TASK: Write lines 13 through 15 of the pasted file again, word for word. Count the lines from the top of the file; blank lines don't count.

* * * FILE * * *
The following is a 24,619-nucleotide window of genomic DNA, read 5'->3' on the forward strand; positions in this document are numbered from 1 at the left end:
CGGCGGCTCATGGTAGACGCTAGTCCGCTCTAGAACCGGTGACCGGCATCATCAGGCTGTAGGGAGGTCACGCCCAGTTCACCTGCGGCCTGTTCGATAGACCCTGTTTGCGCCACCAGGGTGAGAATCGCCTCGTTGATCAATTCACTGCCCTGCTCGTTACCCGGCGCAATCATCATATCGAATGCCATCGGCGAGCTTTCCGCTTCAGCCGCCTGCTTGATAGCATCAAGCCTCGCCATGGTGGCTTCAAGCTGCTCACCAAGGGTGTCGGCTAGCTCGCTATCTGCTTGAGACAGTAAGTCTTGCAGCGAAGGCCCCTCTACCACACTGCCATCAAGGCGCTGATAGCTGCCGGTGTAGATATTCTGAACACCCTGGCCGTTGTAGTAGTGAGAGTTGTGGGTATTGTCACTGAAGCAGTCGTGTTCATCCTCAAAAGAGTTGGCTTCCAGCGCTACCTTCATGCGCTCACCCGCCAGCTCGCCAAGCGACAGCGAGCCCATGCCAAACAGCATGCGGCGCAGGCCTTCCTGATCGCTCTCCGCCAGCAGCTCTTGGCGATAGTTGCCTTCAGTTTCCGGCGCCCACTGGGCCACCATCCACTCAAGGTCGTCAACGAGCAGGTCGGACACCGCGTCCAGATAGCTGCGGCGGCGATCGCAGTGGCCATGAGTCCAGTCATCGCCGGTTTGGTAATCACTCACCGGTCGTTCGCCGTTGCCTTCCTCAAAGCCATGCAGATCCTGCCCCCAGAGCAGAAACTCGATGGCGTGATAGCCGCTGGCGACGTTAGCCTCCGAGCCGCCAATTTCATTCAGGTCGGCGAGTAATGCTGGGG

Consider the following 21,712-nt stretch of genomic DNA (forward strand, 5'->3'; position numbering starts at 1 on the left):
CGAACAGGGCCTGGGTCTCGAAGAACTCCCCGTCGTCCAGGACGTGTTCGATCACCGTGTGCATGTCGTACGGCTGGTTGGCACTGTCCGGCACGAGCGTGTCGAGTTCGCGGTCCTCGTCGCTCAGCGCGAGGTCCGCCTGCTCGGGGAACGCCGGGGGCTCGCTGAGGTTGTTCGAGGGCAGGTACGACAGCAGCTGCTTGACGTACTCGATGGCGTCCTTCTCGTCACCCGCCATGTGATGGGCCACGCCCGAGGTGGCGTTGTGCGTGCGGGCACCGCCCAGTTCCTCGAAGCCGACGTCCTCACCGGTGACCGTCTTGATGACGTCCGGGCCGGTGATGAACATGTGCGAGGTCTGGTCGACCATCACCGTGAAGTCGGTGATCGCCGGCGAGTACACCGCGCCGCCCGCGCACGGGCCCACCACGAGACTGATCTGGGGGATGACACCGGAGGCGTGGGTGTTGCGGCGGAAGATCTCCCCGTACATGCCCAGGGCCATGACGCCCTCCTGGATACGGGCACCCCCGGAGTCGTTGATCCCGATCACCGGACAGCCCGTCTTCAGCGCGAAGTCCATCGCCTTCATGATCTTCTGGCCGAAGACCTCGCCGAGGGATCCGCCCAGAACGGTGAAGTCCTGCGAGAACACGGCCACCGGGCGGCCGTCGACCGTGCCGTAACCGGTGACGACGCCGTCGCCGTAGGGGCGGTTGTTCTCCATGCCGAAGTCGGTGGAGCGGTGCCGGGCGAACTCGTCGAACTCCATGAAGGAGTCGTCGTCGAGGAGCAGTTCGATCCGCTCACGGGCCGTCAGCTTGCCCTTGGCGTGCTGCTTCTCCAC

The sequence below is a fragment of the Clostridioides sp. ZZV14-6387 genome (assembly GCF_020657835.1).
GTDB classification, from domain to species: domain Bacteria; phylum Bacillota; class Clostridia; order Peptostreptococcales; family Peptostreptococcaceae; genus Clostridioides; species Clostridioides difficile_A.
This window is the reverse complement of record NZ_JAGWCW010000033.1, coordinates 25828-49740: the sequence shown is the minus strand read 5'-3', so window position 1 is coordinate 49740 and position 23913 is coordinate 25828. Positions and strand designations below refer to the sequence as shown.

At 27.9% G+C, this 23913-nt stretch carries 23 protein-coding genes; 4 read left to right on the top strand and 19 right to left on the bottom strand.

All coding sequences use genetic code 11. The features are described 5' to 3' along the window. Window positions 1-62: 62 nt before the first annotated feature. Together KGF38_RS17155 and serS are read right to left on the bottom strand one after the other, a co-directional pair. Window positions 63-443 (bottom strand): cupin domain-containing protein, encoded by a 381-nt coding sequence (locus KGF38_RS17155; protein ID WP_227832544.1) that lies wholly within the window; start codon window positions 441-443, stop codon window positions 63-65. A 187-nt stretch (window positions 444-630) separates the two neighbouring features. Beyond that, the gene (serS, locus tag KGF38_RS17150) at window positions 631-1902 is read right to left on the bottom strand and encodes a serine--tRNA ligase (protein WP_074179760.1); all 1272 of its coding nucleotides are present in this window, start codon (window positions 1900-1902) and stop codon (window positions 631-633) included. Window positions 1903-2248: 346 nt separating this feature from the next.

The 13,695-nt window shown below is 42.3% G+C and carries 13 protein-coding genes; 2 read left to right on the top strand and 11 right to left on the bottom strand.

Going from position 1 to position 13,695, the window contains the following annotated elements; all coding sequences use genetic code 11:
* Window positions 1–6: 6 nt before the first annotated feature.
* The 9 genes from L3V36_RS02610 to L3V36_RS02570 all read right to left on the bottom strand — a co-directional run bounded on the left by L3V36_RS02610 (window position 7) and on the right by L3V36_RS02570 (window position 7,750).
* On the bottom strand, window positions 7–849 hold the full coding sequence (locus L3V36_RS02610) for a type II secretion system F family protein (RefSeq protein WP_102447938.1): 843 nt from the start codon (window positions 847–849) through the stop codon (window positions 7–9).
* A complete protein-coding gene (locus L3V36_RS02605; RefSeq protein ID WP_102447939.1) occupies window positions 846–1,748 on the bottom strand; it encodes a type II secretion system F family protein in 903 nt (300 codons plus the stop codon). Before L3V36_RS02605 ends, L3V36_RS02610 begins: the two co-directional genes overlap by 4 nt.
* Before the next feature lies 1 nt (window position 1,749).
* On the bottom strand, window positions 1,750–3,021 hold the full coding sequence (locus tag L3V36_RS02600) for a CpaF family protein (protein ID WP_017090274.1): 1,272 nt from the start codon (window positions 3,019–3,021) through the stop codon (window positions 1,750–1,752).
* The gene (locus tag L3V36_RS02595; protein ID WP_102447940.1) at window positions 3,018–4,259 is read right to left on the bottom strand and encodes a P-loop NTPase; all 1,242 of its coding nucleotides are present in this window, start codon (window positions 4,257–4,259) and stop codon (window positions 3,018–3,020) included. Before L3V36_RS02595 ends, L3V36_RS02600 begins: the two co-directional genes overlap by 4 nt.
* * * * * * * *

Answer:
* The 9 genes from L3V36_RS02610 to L3V36_RS02570 all read right to left on the bottom strand — a co-directional run bounded on the left by L3V36_RS02610 (window position 7) and on the right by L3V36_RS02570 (window position 7,750).
* On the bottom strand, window positions 7–849 hold the full coding sequence (locus L3V36_RS02610) for a type II secretion system F family protein (RefSeq protein WP_102447938.1): 843 nt from the start codon (window positions 847–849) through the stop codon (window positions 7–9).
* A complete protein-coding gene (locus L3V36_RS02605; RefSeq protein ID WP_102447939.1) occupies window positions 846–1,748 on the bottom strand; it encodes a type II secretion system F family protein in 903 nt (300 codons plus the stop codon). Before L3V36_RS02605 ends, L3V36_RS02610 begins: the two co-directional genes overlap by 4 nt.